Deploy/Monitor: During the operational stage of the asset, there are many IT tools that are involved in monitoring the asset. Asset management’s role changes during this phase, but it is still important to track the location of the asset. (Even today, tracking individual assets can be somewhat challenging and being able to know the location of 100% of the assets is not an easy task.) Many organizations use discovery and inventory tools, but it is also best practice to always perform periodic physical inventory of assets to validate their location and operational state.
Since maintenance contract information is stored by asset management, it will be consulted whenever service is required. This information identifies who to contact as well as how and any SLAs associated with the maintenance agreement. It is important to tie break/fix information to asset management as IT can use it later to evaluate asset and supplier performance, identifying areas that need improvement.
IMAC: During the active part of the lifecycle, asset management also participates in the IMAC (Install-Move-Add-Change) process. Whenever any of the asset characteristics (such as amount of RAM or CPUs in a server) change, the asset management tool must be updated since it may impact the cost of software licenses used on that device, value and usefulness of the asset and its disposal value.
Retire/Re-use: Eventually, assets reach the end of their use and need to be replaced. This may be the end of the current operational phase of the asset. It is then returned to stock and IT needs to decide whether the asset can be utilized in another role or if it needs to be disposed. Asset management should review any active maintenance agreements for this asset to look for opportunities to minimize the costs associated with the asset while it is in stock.
If the asset still has value to the organization, it remains in stock and can eventually be re-used, thus entering another operational/IMAC part of the lifecycle. Again, when the asset is returning to the operational state, the maintenance contracts for the asset need to be reviewed to ensure the agreements meet operational needs.
Disposal: If the asset cannot be reused, it reaches the end of its lifecycle and needs to be disposed of. At this time, asset management tools provide information about the residual value of the asset and the organization uses appropriate disposal for the asset. Any outstanding maintenance contracts for this asset should be canceled.
During disposal, it is increasingly important that along with maximizing the value at disposal (disposal companies may pay you for the residual or scrap value of the asset), it is also critical to obtain proper documentation and disposal certificates. These documents prove that the asset was safely disposed in accordance with governing regulations such as privacy and environmental legislations.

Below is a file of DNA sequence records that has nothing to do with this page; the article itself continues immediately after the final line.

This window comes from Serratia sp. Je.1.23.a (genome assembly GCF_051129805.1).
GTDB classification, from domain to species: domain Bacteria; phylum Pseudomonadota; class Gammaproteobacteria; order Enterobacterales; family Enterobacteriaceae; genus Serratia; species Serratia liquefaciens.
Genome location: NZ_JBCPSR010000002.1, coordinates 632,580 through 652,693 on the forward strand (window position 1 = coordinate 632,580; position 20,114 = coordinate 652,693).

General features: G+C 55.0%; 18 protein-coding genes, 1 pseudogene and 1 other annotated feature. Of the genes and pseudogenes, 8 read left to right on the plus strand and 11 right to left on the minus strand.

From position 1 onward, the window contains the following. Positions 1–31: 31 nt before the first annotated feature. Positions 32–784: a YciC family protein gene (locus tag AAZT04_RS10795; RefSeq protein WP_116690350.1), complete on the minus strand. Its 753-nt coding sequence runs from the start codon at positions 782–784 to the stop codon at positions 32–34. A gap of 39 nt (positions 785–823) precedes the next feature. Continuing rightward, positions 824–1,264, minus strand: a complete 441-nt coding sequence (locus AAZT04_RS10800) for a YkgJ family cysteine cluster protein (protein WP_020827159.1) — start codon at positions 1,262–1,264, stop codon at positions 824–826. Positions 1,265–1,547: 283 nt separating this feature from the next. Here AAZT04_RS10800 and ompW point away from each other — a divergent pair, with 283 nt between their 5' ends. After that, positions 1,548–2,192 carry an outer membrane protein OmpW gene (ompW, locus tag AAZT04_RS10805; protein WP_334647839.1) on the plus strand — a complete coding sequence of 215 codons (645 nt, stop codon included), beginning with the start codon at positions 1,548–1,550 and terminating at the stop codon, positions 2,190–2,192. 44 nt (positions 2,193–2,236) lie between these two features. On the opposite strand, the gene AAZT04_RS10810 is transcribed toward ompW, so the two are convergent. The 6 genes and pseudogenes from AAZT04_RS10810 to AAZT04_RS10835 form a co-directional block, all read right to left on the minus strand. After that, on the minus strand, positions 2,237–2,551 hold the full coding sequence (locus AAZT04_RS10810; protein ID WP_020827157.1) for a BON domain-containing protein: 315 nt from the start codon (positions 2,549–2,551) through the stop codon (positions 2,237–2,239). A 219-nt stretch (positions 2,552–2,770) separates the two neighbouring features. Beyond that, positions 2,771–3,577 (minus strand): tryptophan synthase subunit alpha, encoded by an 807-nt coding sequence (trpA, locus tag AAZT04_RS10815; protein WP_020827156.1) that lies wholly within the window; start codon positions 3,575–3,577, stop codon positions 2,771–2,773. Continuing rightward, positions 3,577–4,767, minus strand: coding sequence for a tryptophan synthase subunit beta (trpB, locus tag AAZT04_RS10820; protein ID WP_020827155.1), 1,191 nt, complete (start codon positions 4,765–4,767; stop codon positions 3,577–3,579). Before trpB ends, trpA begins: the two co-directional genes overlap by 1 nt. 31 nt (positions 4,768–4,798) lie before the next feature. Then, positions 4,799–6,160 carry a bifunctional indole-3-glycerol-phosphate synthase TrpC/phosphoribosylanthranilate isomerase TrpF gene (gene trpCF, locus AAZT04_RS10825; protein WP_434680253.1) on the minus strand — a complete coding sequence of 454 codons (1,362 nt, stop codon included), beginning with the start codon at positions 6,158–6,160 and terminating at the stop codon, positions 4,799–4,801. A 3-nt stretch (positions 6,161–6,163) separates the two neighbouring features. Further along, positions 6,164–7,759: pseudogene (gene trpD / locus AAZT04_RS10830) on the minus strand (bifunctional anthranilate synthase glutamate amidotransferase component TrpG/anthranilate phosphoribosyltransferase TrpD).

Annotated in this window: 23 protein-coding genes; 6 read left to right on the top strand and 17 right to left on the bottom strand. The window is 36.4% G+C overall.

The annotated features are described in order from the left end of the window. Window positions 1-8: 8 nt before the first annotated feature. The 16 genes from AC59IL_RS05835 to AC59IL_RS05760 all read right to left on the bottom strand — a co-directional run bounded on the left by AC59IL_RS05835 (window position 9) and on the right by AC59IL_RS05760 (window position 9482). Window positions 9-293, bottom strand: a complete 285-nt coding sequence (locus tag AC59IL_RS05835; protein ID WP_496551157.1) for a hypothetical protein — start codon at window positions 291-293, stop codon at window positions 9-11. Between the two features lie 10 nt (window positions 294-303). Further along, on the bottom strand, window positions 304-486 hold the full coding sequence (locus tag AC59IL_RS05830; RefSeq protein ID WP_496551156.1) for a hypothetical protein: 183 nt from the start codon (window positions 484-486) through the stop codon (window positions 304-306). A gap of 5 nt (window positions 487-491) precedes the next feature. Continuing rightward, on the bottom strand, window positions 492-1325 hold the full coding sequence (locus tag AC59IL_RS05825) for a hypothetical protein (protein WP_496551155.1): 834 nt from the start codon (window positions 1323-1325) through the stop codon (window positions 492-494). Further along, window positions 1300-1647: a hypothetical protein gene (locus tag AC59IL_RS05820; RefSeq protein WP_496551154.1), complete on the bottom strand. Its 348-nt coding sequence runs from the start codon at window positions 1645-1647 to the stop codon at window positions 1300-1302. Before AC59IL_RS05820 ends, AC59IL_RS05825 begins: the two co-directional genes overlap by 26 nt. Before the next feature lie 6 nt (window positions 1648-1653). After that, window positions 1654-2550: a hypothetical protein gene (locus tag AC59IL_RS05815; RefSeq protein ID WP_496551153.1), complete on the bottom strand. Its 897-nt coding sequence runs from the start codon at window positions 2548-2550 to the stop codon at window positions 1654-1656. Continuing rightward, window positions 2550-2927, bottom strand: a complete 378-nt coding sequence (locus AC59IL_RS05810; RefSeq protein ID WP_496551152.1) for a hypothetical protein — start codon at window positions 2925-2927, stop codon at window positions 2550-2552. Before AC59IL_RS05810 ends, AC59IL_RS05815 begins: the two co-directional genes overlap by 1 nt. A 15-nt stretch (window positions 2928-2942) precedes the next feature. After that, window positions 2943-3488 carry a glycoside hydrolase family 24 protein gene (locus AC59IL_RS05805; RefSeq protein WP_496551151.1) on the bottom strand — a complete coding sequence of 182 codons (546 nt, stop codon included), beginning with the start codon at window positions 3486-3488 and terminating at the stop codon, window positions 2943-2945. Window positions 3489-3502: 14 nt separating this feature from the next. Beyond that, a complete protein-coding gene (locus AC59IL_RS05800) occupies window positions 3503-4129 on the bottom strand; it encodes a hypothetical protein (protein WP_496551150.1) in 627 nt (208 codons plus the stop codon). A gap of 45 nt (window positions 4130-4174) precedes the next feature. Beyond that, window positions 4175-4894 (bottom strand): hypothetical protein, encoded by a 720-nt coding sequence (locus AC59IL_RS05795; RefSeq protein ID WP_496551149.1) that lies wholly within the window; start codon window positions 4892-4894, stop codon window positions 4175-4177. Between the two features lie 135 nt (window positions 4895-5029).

ITAM Maturity Model
Now that we have reviewed the ITAM Lifecycle model, let’s take a look at the maturity model (Figure 2).
Figure 2: Maturity Model
There are various versions of this model available, but regardless of the titles used, they all focus on improving the overall set of asset management capabilities.
Explored: I don’t believe that there is any organization without some asset management capabilities. However, some may not have a defined practice; so many activities are done on ad hoc basis. Since there are no defined processes, savings are random and due to individual efforts. Companies at this stage are likely to experience some cost optimization but it is achieved in specific situations and as a result of other projects, not as a defined asset management process.
Applied: The first step in maturing asset management is when organizations begin to define policies, processes and standards. Often, this is done in individual business units or locations. This can happen organically, or as a result of acquisitions. What I have observed is that organizations most often focus on the tracking of hardware. However, it does not mean that the entire acquisition process (from procurement request to stock) is implemented. In many cases, customers import purchase order information and then attempt to locate assets matching the orders. One of the organizations I have talked to recently is precisely in this state – they know that some hardware is on one of their receiving docks, but not the exact location. They estimate that there are millions of dollars in hardware “floating around.” Another company began their journey in asset management after a rather large compliance fine from one of the large software vendors. Since the fine was in the millions of dollars, they decided it was worth investing in asset management to prevent future fines. They never paid another compliance fine for that vendor in the almost 10 years since tackling this issue…